Swet Shop Boys first emerged in 2014 with a four-song, self-titled EP, quick and dirty and jovial and driven by the contrast between Heems’s jocular growls and Riz’s buoyant, high-pitched broadsides. Thesis: “We hot as Benny Lava.” The group, and the group’s name, were Riz’s idea; the two rappers bonded in part while he was researching his role in The Night Of, mining Heems for insight into the quintessential son-of-immigrants Queens experience. (Riz’s takeaway: There is no quintessential son-of-immigrants Queens experience, so just do your own thing.)

Musically, Riz had a freestyle/battle background and was best known in the U.K. for the playfully barbed 2006 single “Post 9/11 Blues”; after Das Racist’s 2012 breakup, Heems pivoted to a solo career that culminated with last year’s darker, sterner post-9/11 rumination Eat Pray Thug. Both rappers are well equipped to react to 2016’s particular cultural and political moment, from Trump to the Brexit, with both withering humor and wearied sadness. The first Swet Shop Boys full-length — Cashmere, out Friday — is a huge leap forward in its attempts to make sense of society’s huge leap backward. Track 1, the goofy airport-discrimination lament “T5,” kicks off with Heems rapping, “Inshallah / Mashallah / Hopefully no martial law.” In April, Southwest Airlines kicked a Muslim off a flight for saying “Inshallah” during a cellphone conversation. It means “God willing.”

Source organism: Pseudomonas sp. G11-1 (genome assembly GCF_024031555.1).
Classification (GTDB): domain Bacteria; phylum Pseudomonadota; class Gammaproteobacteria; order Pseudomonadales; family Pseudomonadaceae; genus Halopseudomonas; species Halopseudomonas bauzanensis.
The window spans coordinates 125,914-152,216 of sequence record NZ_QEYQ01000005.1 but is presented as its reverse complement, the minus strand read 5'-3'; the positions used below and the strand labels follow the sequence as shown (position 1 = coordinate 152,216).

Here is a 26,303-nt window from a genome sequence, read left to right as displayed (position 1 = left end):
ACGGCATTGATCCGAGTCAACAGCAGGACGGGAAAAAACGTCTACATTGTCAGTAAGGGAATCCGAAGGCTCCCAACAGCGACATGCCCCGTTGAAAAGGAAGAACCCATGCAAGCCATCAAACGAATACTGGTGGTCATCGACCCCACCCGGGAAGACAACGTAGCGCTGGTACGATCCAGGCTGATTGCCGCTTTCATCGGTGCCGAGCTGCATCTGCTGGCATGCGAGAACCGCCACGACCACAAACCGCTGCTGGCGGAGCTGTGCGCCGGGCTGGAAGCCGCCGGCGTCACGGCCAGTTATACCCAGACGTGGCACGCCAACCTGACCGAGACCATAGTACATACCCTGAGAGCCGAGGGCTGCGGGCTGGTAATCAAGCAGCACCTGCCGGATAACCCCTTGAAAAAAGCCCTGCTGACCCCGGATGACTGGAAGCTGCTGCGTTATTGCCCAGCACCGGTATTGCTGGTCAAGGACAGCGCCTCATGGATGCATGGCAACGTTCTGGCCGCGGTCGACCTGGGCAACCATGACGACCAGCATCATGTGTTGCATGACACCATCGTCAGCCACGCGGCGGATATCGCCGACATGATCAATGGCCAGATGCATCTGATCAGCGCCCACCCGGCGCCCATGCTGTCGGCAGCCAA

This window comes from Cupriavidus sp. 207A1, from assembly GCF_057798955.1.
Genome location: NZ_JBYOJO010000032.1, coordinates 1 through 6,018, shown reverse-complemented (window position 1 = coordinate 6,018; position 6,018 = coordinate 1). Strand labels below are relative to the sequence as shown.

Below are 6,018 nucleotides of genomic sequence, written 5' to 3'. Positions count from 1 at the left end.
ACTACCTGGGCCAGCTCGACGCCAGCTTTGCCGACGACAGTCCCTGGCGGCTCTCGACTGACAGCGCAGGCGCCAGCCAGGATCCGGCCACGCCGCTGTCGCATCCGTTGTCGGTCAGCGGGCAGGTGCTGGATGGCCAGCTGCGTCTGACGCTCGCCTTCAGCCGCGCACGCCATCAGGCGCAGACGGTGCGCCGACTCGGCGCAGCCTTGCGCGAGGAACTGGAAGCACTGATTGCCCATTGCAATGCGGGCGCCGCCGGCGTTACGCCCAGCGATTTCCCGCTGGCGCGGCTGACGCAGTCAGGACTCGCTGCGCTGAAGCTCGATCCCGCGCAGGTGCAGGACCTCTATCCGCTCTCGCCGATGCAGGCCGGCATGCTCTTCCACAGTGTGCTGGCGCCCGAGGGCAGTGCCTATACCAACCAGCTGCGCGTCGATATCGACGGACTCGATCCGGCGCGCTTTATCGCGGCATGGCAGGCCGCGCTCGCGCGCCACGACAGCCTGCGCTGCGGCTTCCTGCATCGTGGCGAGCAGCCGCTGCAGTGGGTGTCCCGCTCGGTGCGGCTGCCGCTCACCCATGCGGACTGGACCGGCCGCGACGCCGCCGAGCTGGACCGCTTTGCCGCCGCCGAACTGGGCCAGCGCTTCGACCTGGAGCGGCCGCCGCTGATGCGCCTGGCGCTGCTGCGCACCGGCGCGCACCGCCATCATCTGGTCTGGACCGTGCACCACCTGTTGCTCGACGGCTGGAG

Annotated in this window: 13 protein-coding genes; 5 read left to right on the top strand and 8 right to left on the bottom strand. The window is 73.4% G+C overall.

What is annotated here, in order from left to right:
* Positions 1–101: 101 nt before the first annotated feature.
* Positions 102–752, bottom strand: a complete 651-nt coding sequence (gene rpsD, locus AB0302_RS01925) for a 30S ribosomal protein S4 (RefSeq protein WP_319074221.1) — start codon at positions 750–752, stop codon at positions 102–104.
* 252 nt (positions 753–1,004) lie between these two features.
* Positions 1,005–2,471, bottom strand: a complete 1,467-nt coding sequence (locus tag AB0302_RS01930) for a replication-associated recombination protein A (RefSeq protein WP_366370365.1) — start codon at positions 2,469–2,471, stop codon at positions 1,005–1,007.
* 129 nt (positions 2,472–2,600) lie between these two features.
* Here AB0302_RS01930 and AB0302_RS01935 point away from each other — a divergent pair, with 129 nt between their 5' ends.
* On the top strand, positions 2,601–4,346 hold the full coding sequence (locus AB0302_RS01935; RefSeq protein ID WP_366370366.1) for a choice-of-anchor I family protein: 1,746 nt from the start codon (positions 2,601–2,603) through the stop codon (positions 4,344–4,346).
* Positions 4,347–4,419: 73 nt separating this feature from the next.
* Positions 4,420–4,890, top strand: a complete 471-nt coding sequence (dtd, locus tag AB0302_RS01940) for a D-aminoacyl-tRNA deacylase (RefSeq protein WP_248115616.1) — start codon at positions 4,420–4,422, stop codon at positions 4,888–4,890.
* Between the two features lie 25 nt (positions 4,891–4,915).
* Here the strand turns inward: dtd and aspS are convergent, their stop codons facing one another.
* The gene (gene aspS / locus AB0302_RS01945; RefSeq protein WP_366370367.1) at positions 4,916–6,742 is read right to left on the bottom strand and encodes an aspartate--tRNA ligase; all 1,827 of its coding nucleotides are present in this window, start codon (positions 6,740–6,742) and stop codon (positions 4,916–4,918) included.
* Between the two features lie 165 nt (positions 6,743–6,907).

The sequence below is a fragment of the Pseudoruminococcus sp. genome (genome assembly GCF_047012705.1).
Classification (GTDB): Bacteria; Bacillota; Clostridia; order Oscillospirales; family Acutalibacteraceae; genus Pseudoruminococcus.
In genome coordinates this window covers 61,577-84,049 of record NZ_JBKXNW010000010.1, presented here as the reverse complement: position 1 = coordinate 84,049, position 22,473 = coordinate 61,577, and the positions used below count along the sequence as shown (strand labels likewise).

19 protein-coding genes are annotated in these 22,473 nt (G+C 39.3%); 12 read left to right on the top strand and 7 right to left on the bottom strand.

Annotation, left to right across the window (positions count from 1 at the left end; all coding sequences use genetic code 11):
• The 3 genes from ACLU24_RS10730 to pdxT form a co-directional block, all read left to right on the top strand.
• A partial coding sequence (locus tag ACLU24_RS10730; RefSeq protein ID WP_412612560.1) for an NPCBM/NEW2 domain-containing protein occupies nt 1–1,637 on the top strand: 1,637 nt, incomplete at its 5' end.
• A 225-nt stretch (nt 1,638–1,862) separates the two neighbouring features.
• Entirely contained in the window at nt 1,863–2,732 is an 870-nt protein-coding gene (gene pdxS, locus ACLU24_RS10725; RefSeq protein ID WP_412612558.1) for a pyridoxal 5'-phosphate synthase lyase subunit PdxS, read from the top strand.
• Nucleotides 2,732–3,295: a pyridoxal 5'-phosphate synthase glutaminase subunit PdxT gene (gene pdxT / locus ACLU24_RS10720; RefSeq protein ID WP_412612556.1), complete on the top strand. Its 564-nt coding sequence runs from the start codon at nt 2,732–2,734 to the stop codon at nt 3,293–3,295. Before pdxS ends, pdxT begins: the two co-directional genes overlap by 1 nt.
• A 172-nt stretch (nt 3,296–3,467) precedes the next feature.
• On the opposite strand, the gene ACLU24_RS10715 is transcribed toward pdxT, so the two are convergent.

Cashmere (note the pun) is practically an airport-discrimination concept album, from “T5” to “No Fly List” to “Shoes Off.” For this group’s white fans, shuffling through an airport-security line in their socks is the one place where they directly confront the war on terror; for others, the menace is just compounded there but painfully palpable everywhere else, too. “For me, it feels like [airport security] is the most overt manifestation of state-sponsored racism and structural prejudice, and the way that it’s been legitimized,” Riz says. “That’s what it is to me. And also the idea of being in no-man’s-land, being between places. It’s a strong metaphor for where sometimes we felt culturally.”